It is evident from the preceding analysis that the information sciences constitute an evolving and dynamic field. There is much that needs to be accomplished for a comprehensive LIS education and training, and there is at present a healthy controversy as to what should constitute education in these areas.

Information professionals are being called upon every day to perform new tasks that formerly were unrelated to their job profile. The change, we believe, is a result of several factors the first being the increasing development and use of new technologies for information and knowledge management, and the second, the multidisciplinary nature of information science and services requiring regular diagnosis and revision. A third factor is the complexity and diversity of the user. We are tempted to ignore the latter factor in a country such as Kenya because market/survival forces tilt us towards the information rich while the lack of government subsidy and support for the infrastructure pulls the service backwards and separates the information rich from the majority, i.e., the information poor further apart. This puts the curriculum at the crossroads or on trial for morality.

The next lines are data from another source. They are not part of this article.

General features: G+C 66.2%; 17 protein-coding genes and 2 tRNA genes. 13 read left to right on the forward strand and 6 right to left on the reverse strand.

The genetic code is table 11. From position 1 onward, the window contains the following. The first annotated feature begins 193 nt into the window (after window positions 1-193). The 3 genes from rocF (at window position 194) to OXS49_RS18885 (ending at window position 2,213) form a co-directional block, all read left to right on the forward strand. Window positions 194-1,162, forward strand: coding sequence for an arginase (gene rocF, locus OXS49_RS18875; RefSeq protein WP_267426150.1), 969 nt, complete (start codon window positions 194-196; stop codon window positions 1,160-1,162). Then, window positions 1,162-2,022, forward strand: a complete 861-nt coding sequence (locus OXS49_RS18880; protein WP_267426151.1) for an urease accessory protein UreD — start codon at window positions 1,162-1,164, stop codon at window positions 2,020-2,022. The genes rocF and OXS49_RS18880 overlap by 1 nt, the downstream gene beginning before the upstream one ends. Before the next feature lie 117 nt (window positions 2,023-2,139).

From previous research by Shiholo (1999), on competency requirements for the information profession in the twenty first century, findings indicate a high rating for competency in information technology and management. These includes knowledge of automation activities, networking, databases, online searching, and systems development among others. This century seems to be dominated by increasing influence of computer technology, and the management of information as a resource and as well as knowledge management.

The need for traditional library operational knowledge such as cataloguing and classification, though not considered to be useless, seems to be waning. A recent study by Ocholla (2001), however, revealed that these two LIS subjects are still quite necessary. Thus, if cataloguing and classification were seen in the light of the organization of knowledge, the development of information analysis, synthesis skills, and the knowledge of the collection as well as of information services (reference work) without a substitute or complementary courses, its demise would be a total error for LIS education.

Second, the study shows preference for general knowledge rather than knowledge required in specific LIS environments. This is because the differences in ratings of the competencies presented were not sharply divided as expected. No item on the list was thought to be irrelevant.